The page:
Sustainable living, composting
Ever since I can remember, my mom has been an avid “gardener”. We only had a little balcony as I grew up, but I like to think that’s where I picked up a fondness of sustainable gardening (and living).
I remember the compost bin we had on our balcony (an old plastic garbage bin with holes drilled into it and a flap in the bottom), where my mom tried her hand at composting our vegetable waste.
There’s two ways to start composting, over open ground and in a closed container. The same basic principles apply, but it’s slightly easier to compost over open ground, as some of the necessities will eventually sort themselves out over time.
However, to give your open ground compost container a good start, you pretty much need the same as for a closed container.
Oddly enough, neither of those methods is smelly. The bins just give off a fresh earthy smell that I associate with a forrest or a freshly turned flowerbed.
The closed container is so free of smell you can easily use it indoors, for instance under the sink!
What you need to get started is the following:
- A container
- Some healthy organic soil
- Roughage (newspapers or hay)
- Some water
- Things you want to compost
Let’s begin with what container you need. It depends greatly on the space you have available, and if you’re going to be composting over open ground or not.
Over open ground you can buy a compost container (I bought mine for about 15 Euro a few years back) or you can build your own, for instance by making a circle out of wire mesh about a meter high and a meter in diameter.
Loosen up the earth where the container will be placed before you place it.
When you don’t have a garden, three deep stackable containers of the same size will work fine.
You should drill holes in the sides and bottoms of two of the containers. You want the holes in the bottom to be large enough to accomodate worms to easily go through, and placed about 5 cm’s apart. The holes in the sides are just for aeration and can be much smaller (after all, how much air can bottom dwelling organisms need?).
If you keep your worms content, they won’t try to escape.
Stack your containers so that the one without holes is on the bottom, place something in it to allow some extra space for the next container up to drain easily, and place the third container directly on the second one.
From here on in the procedure is the same for both methods.
Place some roughage in the bottom, shredded newspaper, hay or straw will do just fine. (Preferably something that can retain moisture)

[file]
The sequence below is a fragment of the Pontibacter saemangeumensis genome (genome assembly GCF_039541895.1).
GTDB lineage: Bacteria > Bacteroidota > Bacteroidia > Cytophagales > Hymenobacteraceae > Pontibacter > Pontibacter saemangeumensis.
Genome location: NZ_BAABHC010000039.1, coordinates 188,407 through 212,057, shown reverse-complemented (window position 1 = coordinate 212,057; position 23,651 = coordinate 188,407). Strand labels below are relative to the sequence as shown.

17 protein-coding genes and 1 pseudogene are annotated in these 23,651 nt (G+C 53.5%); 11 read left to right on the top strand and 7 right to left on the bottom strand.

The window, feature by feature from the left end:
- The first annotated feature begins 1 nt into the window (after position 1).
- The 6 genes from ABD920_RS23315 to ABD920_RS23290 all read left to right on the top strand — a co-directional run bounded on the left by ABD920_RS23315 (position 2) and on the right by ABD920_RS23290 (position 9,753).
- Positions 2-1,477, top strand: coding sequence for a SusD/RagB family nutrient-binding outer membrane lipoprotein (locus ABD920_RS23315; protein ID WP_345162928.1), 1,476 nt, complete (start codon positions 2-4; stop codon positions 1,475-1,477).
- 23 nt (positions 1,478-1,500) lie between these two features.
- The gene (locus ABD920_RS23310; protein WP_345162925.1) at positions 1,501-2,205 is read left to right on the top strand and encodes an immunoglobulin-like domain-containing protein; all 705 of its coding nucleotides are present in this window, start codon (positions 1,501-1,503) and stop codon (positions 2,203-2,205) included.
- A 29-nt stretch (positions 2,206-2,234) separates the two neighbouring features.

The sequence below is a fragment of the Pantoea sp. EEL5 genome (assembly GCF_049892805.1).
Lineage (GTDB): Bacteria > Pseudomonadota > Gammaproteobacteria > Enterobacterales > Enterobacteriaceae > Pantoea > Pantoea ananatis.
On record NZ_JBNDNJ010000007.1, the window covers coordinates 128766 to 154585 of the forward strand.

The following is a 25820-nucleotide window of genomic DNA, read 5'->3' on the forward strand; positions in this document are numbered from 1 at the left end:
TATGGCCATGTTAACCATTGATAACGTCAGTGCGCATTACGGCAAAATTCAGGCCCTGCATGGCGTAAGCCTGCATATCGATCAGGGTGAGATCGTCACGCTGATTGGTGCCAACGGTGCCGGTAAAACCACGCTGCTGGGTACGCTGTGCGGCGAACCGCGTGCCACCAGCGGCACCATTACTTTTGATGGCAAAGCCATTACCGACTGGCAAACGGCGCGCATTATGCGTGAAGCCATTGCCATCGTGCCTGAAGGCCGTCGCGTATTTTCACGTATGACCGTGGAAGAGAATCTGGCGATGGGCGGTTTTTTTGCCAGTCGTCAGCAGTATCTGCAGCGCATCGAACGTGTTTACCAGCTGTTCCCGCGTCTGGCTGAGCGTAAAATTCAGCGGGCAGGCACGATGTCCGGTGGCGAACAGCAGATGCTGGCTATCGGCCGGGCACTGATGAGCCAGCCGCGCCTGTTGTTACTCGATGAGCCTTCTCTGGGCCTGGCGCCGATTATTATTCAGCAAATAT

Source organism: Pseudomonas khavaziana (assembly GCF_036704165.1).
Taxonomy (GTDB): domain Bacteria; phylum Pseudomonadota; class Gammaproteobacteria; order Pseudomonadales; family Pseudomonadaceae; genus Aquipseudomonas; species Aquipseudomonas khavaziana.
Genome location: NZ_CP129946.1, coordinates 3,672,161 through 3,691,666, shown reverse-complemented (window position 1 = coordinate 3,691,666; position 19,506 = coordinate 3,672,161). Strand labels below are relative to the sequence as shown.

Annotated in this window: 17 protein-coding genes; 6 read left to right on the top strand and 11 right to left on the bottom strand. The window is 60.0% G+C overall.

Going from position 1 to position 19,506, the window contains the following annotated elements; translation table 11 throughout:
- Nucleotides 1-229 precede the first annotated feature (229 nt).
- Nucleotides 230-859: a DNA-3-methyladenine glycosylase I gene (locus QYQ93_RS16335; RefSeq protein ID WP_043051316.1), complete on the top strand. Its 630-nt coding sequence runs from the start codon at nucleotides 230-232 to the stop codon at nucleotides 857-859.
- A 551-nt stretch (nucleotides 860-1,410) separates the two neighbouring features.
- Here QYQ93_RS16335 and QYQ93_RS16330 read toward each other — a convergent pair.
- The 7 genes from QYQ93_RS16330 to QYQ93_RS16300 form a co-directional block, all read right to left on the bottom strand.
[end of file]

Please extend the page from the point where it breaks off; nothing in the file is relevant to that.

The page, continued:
Now ad some water and make sure that most of it is wet, any excess water will drain automatically, but adding too much is just a waste of effort ;-)
Your worms now have a nice bedding, chuck them in.
As they live in soil, you need to add some here, about 2 – 3 cm’s should be ample. The benefit of using healthy soil is that it has a lot of micro organisms that are needed for a healthy plant life are already there and will be in the new soil after the composting process.
You should use healthy organic soil, as chemical fertiliser can be harmful to micro organisms and your worms.
Now you can start adding compostable materials.
All fruits and veggies, garden trimmings, egg shells, tea bags (without staples) etc. etc. Basically all organic materials except for meat.
You want to break all that stuff down, crush egg shells and see to it that the rest is in thin slices or small chunks. This is a lot easier for the worms to eat, which will speed up the whole process.
If you have a lid on your bin, close it and wait for a few months, all the while adding materials.
If you have the indoor version, when the top container is full, put it in the bottom most bin, and put the empty middle bin on top of it. This will give you a new bin, the worms will migrate to the top bin after consuming all of the edible materials in the middle bin.
Also, the water (“compost tea”) that accumulates in the bottom bin is very fertile. Dilute it and use it to water your indoor plants instead of throwing it out. You won’t need a fertilizer anymore :-)
Some of the stuff I put in my compost bin:
- Egg shells
- Onion and garlic skins
- Potato peelings
- Broccoli stems
- Flowers after they’ve bloomed
- Weeds and trimmings from the garden
- Rabbit waste (woodscrapings, hay and droppings)